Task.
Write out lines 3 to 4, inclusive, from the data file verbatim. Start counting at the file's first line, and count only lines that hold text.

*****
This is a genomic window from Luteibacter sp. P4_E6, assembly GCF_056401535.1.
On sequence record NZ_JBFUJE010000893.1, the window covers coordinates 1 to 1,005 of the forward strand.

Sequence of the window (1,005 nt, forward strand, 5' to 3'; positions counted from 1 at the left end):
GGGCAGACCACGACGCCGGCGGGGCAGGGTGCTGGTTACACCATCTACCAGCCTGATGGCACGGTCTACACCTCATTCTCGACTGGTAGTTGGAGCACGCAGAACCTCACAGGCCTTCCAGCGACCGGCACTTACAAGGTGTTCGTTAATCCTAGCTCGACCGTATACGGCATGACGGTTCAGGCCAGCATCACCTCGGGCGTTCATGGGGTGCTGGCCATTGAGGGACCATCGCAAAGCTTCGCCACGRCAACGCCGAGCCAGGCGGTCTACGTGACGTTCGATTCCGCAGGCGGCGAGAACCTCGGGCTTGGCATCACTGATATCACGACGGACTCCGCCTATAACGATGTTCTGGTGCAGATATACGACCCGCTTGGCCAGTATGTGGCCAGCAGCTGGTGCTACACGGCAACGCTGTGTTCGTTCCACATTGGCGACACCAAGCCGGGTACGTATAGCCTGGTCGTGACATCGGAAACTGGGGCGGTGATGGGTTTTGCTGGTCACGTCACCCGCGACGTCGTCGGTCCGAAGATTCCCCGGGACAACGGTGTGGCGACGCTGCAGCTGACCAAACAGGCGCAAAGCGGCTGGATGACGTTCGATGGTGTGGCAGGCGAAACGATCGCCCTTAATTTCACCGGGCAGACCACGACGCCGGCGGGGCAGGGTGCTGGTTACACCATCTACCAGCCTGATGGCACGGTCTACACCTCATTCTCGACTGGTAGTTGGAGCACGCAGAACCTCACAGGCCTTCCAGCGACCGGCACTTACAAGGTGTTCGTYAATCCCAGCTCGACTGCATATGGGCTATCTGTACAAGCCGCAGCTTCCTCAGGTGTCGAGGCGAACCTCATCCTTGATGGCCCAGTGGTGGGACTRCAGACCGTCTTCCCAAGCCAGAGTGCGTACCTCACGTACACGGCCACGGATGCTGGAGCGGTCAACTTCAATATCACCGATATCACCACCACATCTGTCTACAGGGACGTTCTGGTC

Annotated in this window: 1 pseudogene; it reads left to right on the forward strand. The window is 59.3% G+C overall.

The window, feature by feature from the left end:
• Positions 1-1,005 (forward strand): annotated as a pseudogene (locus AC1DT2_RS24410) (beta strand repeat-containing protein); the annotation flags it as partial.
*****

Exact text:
Sequence of the window (1,005 nt, forward strand, 5' to 3'; positions counted from 1 at the left end):
GGGCAGACCACGACGCCGGCGGGGCAGGGTGCTGGTTACACCATCTACCAGCCTGATGGCACGGTCTACACCTCATTCTCGACTGGTAGTTGGAGCACGCAGAACCTCACAGGCCTTCCAGCGACCGGCACTTACAAGGTGTTCGTTAATCCTAGCTCGACCGTATACGGCATGACGGTTCAGGCCAGCATCACCTCGGGCGTTCATGGGGTGCTGGCCATTGAGGGACCATCGCAAAGCTTCGCCACGRCAACGCCGAGCCAGGCGGTCTACGTGACGTTCGATTCCGCAGGCGGCGAGAACCTCGGGCTTGGCATCACTGATATCACGACGGACTCCGCCTATAACGATGTTCTGGTGCAGATATACGACCCGCTTGGCCAGTATGTGGCCAGCAGCTGGTGCTACACGGCAACGCTGTGTTCGTTCCACATTGGCGACACCAAGCCGGGTACGTATAGCCTGGTCGTGACATCGGAAACTGGGGCGGTGATGGGTTTTGCTGGTCACGTCACCCGCGACGTCGTCGGTCCGAAGATTCCCCGGGACAACGGTGTGGCGACGCTGCAGCTGACCAAACAGGCGCAAAGCGGCTGGATGACGTTCGATGGTGTGGCAGGCGAAACGATCGCCCTTAATTTCACCGGGCAGACCACGACGCCGGCGGGGCAGGGTGCTGGTTACACCATCTACCAGCCTGATGGCACGGTCTACACCTCATTCTCGACTGGTAGTTGGAGCACGCAGAACCTCACAGGCCTTCCAGCGACCGGCACTTACAAGGTGTTCGTYAATCCCAGCTCGACTGCATATGGGCTATCTGTACAAGCCGCAGCTTCCTCAGGTGTCGAGGCGAACCTCATCCTTGATGGCCCAGTGGTGGGACTRCAGACCGTCTTCCCAAGCCAGAGTGCGTACCTCACGTACACGGCCACGGATGCTGGAGCGGTCAACTTCAATATCACCGATATCACCACCACATCTGTCTACAGGGACGTTCTGGTC